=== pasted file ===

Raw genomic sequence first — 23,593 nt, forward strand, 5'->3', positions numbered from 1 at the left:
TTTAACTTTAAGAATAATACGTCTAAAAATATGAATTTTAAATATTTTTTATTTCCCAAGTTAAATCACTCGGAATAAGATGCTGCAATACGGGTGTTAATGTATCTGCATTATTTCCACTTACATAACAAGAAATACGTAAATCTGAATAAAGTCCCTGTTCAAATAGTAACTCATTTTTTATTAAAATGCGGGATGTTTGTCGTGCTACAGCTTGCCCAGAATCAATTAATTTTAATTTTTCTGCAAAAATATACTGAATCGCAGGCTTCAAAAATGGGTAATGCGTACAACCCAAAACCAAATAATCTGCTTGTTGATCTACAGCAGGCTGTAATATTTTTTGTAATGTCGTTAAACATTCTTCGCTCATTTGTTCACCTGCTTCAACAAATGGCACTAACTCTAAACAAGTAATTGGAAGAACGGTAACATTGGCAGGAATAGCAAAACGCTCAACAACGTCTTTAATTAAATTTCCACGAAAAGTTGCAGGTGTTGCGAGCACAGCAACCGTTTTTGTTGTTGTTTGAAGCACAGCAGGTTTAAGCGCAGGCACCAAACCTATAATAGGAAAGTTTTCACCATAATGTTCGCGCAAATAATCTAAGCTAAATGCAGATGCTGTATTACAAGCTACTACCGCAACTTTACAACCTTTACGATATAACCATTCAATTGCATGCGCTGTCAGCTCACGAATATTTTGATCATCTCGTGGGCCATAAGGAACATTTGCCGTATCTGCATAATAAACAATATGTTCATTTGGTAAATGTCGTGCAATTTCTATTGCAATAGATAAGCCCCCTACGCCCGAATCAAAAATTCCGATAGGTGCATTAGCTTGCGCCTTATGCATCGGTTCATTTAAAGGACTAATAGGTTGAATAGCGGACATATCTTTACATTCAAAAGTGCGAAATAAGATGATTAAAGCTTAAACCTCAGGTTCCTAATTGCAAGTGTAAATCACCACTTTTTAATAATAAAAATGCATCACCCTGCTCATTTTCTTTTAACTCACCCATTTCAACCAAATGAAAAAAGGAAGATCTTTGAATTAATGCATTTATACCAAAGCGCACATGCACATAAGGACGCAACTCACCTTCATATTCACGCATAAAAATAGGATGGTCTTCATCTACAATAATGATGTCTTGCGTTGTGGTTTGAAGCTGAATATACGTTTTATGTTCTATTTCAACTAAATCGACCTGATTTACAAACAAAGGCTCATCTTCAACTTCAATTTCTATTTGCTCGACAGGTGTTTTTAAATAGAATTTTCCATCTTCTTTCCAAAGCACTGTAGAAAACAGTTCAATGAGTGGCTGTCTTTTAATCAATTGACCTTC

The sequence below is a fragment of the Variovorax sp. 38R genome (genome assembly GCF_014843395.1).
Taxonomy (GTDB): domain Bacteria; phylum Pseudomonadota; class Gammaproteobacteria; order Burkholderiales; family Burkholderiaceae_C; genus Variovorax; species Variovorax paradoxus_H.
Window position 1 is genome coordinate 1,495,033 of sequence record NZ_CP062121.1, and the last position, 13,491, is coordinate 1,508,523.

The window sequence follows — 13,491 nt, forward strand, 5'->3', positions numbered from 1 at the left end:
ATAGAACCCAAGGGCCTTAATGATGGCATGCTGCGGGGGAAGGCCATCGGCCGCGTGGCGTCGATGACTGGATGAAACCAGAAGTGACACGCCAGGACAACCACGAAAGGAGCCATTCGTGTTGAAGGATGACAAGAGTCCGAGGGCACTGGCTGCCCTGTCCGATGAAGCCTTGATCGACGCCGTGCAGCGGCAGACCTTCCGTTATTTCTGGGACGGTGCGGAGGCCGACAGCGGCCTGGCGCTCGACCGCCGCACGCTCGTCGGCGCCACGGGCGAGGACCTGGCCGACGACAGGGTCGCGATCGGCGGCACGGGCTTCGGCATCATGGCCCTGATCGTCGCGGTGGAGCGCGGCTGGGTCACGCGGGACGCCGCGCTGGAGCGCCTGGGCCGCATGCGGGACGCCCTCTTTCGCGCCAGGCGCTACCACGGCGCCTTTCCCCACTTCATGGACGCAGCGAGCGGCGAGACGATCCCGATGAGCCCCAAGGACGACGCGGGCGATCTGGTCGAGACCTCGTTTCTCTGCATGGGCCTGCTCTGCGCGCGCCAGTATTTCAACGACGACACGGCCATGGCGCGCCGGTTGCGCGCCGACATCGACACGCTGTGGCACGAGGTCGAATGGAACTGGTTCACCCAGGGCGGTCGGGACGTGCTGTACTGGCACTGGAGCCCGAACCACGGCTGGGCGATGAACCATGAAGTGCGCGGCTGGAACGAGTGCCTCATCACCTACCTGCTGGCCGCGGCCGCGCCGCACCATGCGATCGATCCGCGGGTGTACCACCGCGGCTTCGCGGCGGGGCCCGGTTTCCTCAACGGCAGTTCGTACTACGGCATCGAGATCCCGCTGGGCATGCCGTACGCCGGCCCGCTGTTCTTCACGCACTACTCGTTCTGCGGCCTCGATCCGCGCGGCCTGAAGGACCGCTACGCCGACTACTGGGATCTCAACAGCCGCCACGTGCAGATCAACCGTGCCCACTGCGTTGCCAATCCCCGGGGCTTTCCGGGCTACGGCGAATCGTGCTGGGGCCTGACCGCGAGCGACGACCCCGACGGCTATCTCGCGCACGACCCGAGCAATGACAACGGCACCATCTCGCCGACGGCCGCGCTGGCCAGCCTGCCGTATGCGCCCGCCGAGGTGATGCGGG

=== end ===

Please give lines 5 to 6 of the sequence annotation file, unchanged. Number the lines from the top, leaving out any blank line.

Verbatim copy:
Window position 1 is genome coordinate 1,495,033 of sequence record NZ_CP062121.1, and the last position, 13,491, is coordinate 1,508,523.

The window sequence follows — 13,491 nt, forward strand, 5'->3', positions numbered from 1 at the left end: